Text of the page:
Dems ponder PCs or Macs and a strategy for the South
BOSTON (CNN) -- PCs or Macs?
Have you ever smoked marijuana?
Which of your competitors would you rather party with?
Those were just a few of the unpredictable questions that helped lighten and liven up Tuesday night's debate among eight of the nine Democratic presidential candidates. But as in previous encounters among the White House hopefuls, the sharpest barbs in Boston here were aimed at the frontrunner, former Vermont Gov. Howard Dean.
Both the Rev. Al Sharpton and North Carolina Sen. John Edwards jumped on Dean's recent comment that he wanted "to be the candidate for guys with Confederate flags in their pick-up trucks."
Sharpton called it insensitive and said Dean appeared too arrogant to admit he was wrong. Edwards chimed in, "The last thing we need in the South is someone like you coming down and telling us what to do."
Dean held his ground, insisting that the Democratic party would never win a national election unless it reaches out to all voters, including poor whites in the South who've leaned heavily Republican.
But 25-year-old Sekou Dilday of Roxbury, Massachusetts, who raised the flag comment with Dean, saying he was "extremely offended" by it, told reporters afterwards that although he had earlier been leaning toward Massachusetts Sen. Kerry or Dean, with last night's answer, Dean "blew it."
Political observers criticized Dean, too, saying he could have stated his desire to broaden the Democratic "tent" with greater sensitivity to Blacks and to moderate Southerners.
But everyone agreed Dean had seized on an enduring problem for Democrats: how to make sure they are not locked out of the South in 2004.
With Tuesday's gubernatorial elections in Kentucky and Mississippi turning both State houses over to the GOP, Democrats were rudely reminded again of what an uphill climb they face in the South. And for all of the fireworks in Tuesday's debate, Dean's position as number one in most polls seems unlikely to change.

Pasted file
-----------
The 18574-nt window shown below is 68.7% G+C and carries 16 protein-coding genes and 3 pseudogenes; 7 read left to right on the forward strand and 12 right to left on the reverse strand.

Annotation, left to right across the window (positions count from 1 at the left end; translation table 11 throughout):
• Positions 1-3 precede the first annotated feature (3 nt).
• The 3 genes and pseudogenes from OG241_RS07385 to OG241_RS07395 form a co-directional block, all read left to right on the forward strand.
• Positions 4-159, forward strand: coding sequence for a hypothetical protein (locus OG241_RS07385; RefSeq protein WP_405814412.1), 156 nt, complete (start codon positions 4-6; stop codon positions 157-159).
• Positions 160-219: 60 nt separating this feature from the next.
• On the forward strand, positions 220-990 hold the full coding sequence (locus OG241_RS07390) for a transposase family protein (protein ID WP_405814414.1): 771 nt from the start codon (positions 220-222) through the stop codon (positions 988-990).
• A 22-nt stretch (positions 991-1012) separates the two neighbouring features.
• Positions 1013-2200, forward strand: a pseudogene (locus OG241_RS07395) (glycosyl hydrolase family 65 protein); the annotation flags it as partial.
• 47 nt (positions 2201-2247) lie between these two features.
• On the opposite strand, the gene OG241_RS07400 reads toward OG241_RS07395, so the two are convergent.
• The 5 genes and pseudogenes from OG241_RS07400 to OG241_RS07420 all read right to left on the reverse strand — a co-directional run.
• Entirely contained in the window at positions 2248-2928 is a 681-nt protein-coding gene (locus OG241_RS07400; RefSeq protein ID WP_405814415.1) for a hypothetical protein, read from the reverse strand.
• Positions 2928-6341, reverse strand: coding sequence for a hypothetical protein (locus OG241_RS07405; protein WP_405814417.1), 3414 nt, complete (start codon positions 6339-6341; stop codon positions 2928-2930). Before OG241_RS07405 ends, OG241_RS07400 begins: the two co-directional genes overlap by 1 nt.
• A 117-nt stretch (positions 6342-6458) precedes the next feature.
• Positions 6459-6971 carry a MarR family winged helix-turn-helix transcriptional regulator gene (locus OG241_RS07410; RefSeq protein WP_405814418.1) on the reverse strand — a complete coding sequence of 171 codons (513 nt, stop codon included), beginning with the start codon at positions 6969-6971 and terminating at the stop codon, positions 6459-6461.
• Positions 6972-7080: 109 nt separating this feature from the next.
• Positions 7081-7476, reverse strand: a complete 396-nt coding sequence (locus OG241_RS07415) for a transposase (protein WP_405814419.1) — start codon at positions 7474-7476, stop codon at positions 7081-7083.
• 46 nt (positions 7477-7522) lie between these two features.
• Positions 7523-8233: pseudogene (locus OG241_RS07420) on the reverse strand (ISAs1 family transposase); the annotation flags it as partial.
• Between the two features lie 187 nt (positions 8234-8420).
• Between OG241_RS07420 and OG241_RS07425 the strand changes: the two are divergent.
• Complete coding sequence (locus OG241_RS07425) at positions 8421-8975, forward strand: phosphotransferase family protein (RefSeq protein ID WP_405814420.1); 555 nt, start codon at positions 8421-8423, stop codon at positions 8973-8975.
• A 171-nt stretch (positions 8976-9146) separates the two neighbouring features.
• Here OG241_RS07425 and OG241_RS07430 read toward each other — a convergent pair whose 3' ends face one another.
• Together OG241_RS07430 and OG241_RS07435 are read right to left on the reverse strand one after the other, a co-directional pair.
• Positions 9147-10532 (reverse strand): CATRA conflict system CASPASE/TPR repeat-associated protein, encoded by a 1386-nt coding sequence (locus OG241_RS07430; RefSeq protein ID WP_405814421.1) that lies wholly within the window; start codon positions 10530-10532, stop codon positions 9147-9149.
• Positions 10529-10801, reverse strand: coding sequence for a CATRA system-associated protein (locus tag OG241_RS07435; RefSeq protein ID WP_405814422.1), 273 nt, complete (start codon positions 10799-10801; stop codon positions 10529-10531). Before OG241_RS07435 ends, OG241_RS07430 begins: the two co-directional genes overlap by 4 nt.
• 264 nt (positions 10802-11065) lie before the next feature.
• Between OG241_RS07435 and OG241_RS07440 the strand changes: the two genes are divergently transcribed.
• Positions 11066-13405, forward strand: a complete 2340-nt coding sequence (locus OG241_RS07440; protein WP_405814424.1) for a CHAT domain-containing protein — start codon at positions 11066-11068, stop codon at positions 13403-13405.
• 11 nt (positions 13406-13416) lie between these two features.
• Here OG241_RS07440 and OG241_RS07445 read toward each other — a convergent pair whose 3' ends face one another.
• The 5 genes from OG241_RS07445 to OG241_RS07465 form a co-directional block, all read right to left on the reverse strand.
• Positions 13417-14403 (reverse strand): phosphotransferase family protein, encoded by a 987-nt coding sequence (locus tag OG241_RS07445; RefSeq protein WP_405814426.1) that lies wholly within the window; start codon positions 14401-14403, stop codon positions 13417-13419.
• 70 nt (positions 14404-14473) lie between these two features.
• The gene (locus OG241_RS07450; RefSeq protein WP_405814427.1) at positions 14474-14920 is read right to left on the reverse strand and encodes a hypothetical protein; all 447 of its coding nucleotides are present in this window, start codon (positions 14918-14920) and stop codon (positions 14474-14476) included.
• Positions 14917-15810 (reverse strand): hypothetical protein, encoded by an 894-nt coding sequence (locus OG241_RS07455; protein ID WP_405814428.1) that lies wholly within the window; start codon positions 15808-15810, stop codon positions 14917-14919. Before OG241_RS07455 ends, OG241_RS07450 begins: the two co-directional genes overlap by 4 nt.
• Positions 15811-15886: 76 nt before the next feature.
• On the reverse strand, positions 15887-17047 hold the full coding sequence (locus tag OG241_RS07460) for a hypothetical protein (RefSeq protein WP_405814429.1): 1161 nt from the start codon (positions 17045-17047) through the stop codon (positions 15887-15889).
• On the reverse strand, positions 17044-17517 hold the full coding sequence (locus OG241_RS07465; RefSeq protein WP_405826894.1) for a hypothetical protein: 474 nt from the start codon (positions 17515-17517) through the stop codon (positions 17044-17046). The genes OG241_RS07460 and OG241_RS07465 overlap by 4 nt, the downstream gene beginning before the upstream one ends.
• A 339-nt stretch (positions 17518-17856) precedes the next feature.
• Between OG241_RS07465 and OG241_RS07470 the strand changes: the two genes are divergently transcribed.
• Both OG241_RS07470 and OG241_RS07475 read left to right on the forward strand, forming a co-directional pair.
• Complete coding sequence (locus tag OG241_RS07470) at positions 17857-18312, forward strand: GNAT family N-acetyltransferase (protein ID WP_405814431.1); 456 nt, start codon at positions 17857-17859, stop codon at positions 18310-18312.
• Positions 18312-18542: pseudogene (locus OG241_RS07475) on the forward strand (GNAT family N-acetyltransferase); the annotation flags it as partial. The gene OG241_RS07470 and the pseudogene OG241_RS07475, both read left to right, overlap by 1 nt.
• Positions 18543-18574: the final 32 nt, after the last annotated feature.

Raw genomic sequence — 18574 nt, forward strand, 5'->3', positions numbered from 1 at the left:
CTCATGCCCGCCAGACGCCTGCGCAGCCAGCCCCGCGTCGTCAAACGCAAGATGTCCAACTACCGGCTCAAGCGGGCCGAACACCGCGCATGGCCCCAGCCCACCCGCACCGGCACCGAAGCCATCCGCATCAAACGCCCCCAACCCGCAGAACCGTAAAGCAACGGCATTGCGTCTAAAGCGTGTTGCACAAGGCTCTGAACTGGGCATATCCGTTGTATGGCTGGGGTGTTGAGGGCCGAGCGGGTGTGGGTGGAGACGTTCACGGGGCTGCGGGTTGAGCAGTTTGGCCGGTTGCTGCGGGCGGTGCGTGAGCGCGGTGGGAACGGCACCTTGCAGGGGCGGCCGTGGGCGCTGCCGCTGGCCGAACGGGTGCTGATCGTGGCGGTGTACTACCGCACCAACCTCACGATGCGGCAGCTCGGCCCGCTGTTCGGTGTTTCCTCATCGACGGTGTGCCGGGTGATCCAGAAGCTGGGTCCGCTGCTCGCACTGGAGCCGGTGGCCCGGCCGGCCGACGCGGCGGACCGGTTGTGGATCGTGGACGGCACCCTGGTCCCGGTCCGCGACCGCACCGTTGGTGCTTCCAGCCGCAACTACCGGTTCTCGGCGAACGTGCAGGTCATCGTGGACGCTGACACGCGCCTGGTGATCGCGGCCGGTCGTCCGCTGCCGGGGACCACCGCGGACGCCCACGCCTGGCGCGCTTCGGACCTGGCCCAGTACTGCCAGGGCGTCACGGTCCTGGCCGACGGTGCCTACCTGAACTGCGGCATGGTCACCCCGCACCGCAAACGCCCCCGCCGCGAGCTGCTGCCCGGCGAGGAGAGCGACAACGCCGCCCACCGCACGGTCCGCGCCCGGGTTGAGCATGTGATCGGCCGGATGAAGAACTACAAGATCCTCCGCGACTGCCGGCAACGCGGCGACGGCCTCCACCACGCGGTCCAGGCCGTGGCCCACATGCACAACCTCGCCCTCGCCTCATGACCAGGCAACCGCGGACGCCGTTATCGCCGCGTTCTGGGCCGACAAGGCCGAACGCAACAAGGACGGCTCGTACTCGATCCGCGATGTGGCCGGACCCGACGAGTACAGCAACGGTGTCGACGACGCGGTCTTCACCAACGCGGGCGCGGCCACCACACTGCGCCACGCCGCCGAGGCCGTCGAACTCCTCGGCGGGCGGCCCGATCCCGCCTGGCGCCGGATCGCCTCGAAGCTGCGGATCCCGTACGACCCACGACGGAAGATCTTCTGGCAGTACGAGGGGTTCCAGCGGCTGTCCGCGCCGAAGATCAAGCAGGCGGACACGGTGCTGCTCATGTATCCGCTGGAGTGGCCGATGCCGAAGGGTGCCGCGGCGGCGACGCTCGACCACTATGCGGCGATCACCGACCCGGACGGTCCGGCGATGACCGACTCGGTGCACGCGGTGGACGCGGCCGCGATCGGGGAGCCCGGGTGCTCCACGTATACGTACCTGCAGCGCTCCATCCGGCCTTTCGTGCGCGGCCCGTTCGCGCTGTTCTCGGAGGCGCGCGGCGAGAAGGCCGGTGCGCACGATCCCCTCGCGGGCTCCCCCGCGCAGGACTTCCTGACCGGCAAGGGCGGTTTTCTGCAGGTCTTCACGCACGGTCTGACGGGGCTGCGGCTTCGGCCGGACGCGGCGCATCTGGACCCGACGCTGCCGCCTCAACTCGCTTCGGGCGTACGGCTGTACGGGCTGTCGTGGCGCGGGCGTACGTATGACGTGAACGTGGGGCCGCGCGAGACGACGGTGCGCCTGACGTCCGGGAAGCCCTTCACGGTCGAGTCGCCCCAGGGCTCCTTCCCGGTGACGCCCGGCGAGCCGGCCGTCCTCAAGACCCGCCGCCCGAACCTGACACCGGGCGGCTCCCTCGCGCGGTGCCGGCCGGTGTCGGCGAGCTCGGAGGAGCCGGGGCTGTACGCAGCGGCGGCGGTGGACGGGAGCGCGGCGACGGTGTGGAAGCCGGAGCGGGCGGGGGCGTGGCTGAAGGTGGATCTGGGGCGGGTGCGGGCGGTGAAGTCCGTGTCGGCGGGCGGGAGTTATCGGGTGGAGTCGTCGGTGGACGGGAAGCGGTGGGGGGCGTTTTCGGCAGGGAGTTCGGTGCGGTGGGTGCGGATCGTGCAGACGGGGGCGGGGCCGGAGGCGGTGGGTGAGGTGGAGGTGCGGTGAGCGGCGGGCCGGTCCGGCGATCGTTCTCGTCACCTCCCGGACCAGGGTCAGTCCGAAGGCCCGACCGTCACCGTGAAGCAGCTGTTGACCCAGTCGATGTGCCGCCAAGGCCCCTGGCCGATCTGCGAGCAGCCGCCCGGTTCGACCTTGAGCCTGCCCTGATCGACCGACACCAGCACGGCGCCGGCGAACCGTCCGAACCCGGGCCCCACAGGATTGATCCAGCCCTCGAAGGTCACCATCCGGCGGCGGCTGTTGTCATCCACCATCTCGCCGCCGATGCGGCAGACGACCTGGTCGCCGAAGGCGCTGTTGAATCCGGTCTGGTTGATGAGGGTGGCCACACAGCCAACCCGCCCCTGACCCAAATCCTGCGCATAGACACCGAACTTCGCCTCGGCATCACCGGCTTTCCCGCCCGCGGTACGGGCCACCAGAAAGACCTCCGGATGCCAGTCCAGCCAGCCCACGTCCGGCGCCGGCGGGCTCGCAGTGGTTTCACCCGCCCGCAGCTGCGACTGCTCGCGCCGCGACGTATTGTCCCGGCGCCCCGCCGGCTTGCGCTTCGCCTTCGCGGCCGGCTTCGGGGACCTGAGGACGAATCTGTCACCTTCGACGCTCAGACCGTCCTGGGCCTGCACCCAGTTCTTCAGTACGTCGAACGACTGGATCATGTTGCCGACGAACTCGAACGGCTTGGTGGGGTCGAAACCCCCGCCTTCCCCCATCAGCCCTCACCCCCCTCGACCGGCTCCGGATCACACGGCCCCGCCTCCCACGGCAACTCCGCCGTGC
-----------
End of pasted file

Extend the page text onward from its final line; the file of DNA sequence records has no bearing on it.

Meanwhile Dean continued to push for the Democratic nomination by publicly declaring he may be ready to forgo Federal campaign matching funds and the spending limits that come with them, in order to raise even more money in private contributions.
Facing a Bush campaign juggernaut of $200 million and up, Democrats lie awake at night worrying about how they can possibly compete between now and the national conventions next summer.
Dean has more than any other Democrat, around $25 million raised from an unprecedented 238,000 contributors, and his campaign is asking the half-million subscribers to the Dean Web site what he should do.
But the wording of the question makes it seem all but certain Dean will skip public financing to raise and spend more than the limit of $45 million during the primaries.
Without mentioning Dean by name, the chairman of the Democratic National Convention, New Mexico Gov. Bill Richardson, told me on "Inside Politics" Tuesday, "We can't compete with the Republicans when it comes to money or incumbency. But you are going to see a sustained effort by Democratic office holders around the country, uniting to make sure our candidate is competitive financially and issues-wise."
Judy Woodruff is CNN's prime anchor and senior correspondent. She also anchors "Judy Woodruff's Inside Politics," weekdays at 3:30 pm ET.